LAST SUMMER, conservative columnist Cal Thomas was on television saying the country had lost the fight against gay marriage. He predicted problems ahead and offered a biblical context, saying: ''Paul talks about this eloquently in the New Testament and his letters, that the world will grow worse. People will believe whatever they wish to hear. Jesus said many will come in my name, false gods, false prophets, telling you things that are not of God, have nothing to do with them. This is the prophecy of the end times."
Where did Thomas air his views? On public television. The very same public television system that is currently being accused of having a liberal bias.
This critique is being led by Kenneth Tomlinson, the conservative chairman of the Corporation for Public Broadcasting, which Congress created in 1967 to ''facilitate the development of public telecommunications and to afford maximum protection from extraneous interference and control."
Tomlinson claims that PBS television lacks balance. And last year he hired a consultant to track the political leanings of guests on the show ''Now with Bill Moyers." Tomlinson could have just gone to PBS's website, where he would have found the transcript of Cal Thomas talking about Paul to none other than Bill Moyers on ''Now."
At the end of the interview Moyers says: ''I appreciate very much your joining us. We will never agree. We'll never settle this. But in a democracy, I hope we can keep discussing it in a civil way." And Thomas replies: ''Thanks, Bill. You do it better than anybody."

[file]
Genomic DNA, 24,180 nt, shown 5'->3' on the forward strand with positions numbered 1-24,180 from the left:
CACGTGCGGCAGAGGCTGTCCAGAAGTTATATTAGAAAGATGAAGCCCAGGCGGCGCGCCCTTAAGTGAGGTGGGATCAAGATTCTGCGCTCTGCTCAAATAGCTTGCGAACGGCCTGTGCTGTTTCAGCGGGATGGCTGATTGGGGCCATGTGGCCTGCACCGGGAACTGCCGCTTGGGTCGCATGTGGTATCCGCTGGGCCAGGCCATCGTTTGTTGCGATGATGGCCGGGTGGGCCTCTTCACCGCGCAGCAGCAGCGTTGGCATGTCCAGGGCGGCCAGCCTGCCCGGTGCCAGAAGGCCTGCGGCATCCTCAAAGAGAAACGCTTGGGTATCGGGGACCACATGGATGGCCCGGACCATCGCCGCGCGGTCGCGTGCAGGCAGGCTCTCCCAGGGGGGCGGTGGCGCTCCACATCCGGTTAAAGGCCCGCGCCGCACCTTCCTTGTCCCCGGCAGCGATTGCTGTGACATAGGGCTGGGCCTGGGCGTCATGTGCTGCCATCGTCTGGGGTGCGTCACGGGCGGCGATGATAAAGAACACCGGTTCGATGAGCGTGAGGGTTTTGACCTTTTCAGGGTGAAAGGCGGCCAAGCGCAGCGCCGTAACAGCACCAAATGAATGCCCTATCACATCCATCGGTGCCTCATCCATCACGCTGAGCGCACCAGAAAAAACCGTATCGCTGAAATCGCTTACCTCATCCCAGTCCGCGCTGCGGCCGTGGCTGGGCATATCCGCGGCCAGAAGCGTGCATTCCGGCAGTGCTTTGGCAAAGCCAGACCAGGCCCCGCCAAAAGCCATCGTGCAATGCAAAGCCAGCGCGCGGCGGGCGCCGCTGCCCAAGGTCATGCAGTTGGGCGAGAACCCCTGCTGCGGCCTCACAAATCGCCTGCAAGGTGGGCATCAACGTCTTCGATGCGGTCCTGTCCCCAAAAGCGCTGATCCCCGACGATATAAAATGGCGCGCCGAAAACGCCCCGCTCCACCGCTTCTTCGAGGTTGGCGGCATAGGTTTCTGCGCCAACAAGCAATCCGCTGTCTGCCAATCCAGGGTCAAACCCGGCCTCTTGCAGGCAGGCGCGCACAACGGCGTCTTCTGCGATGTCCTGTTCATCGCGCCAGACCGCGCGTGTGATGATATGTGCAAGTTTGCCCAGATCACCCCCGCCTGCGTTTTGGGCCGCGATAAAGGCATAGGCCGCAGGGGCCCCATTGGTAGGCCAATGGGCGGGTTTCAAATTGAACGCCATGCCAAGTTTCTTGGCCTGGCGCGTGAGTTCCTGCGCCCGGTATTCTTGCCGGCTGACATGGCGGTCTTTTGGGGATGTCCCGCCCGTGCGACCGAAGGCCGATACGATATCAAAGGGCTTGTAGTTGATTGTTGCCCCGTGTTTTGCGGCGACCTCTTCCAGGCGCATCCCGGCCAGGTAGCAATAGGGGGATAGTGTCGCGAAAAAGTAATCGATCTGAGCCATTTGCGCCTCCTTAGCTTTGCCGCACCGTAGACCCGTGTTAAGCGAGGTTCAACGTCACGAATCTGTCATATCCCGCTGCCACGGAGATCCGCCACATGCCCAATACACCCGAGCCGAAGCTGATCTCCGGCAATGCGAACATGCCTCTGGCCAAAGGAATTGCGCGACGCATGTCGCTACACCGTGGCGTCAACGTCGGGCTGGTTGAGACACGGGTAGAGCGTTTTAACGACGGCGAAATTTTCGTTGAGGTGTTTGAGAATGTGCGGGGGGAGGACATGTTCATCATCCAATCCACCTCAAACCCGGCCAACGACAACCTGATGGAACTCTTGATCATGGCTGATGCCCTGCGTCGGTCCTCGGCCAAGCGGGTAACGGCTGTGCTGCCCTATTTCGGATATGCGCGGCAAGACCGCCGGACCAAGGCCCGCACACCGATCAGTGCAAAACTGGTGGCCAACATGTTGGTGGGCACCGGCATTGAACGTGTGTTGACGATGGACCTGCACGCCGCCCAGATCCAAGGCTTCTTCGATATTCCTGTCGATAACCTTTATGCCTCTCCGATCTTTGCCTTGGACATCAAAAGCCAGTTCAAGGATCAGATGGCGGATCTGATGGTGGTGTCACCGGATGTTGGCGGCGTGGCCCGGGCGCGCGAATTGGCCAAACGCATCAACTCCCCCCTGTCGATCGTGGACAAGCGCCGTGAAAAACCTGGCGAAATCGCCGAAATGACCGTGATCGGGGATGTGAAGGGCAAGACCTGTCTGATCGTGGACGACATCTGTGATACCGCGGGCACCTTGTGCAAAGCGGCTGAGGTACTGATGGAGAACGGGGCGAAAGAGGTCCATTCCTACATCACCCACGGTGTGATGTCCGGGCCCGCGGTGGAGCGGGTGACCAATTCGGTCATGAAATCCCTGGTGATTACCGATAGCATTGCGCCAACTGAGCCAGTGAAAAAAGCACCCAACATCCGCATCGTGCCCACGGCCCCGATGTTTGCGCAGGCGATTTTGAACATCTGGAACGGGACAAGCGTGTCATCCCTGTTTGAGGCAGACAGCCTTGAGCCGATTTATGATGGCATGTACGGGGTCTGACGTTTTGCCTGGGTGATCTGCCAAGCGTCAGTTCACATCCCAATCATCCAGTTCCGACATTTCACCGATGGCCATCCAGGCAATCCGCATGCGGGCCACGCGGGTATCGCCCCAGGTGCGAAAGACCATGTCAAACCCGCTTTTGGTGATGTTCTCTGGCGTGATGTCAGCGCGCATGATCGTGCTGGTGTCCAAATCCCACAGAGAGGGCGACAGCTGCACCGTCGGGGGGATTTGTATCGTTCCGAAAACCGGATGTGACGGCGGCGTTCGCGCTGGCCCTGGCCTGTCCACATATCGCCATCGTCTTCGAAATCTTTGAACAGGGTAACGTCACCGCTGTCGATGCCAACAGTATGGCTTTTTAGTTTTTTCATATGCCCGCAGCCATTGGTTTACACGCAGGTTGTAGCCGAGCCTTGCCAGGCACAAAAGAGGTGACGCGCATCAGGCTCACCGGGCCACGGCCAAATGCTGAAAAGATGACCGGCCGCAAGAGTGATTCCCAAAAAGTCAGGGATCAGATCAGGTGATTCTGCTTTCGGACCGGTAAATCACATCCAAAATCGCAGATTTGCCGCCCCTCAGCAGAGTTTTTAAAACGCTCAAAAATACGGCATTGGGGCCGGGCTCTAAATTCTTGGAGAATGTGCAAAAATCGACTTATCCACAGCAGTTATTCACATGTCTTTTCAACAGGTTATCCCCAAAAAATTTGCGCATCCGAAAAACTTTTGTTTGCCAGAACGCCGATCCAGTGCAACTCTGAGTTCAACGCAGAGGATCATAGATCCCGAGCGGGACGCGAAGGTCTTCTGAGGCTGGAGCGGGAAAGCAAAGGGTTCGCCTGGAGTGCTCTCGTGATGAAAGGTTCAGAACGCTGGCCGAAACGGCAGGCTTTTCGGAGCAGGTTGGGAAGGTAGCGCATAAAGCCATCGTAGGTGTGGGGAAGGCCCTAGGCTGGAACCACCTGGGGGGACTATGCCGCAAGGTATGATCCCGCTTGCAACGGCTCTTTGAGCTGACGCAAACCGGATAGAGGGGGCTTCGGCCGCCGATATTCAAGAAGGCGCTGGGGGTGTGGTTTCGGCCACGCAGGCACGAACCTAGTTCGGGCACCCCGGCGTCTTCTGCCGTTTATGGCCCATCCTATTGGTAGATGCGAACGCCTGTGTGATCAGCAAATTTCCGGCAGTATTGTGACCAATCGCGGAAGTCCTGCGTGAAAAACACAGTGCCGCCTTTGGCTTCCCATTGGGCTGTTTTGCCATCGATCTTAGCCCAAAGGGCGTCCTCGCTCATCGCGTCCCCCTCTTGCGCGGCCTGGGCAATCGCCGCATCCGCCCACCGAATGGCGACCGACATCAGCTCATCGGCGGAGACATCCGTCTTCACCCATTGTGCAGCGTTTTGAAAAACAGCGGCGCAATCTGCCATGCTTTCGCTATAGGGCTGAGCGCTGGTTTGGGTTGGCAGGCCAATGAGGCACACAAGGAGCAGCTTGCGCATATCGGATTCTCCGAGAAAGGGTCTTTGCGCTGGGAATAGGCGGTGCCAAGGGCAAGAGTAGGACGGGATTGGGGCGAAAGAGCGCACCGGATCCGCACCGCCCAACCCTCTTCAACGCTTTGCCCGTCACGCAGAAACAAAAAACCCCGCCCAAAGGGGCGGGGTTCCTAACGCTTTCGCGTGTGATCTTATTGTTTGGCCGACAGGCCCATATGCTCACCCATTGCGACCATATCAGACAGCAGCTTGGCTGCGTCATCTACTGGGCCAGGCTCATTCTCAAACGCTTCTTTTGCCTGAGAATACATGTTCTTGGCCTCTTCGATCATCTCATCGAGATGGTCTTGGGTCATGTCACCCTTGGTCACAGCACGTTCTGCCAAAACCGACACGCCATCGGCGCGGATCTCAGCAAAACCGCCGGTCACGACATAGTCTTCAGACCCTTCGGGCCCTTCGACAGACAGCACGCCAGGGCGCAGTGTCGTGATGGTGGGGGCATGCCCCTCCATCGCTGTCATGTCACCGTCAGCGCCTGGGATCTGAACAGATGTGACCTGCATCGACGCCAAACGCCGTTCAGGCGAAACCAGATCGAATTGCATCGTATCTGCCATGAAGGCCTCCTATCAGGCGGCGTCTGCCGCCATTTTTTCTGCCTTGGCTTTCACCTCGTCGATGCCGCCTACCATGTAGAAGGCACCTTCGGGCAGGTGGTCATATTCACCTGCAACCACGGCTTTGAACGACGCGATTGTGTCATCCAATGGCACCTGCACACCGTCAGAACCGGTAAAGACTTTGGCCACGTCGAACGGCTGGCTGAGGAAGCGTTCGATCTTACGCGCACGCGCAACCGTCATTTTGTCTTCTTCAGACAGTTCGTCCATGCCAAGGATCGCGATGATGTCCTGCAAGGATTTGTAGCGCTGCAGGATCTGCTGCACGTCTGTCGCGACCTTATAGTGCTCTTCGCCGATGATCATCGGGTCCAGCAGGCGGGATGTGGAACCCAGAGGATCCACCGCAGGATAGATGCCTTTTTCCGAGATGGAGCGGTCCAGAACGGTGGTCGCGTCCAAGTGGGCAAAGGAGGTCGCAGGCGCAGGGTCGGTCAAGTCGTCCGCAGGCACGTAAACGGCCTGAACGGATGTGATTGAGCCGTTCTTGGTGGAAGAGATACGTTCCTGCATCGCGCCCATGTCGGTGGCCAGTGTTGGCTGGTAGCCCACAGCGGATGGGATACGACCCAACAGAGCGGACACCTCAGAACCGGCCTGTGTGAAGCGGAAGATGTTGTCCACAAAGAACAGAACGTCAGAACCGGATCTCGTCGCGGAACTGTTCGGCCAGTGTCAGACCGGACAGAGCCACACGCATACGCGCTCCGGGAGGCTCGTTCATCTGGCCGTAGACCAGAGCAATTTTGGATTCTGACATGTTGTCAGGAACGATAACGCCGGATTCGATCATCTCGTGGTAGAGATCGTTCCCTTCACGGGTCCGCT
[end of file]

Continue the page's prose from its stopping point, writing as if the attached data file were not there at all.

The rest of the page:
Other conservative guests have included Paul Gigot, editor of The Wall Street Journal's editorial page, and antitax crusader Grover Norquist. Moyers is expected to address the issue of fairness today at a conference in St. Louis.
An honest quest for balance is fine. And PBS has added conservatives to its program line-up. But Tomlinson should not compromise quality or legitimate, but politically unpopular, content.
Gunning for PBS seems a lot like a trumped-up battle in the culture wars that's meant to distract people or make the case for ending federal funding of public broadcasting -- which in 2004 supplied 24 percent, some $80 million, of its $333 million in revenues. Ending federal funding would be a mistake. Public broadcasting is one of the few serious free forums for quality programs. Public broadcasters provide educational services, access for deaf and blind viewers, high-definition television broadcasts, and air time for locally produced shows such as ''Nova" and ''Antiques Roadshow."
Public broadcasting needs public support. Viewers must condemn politicized attacks on a valuable public asset.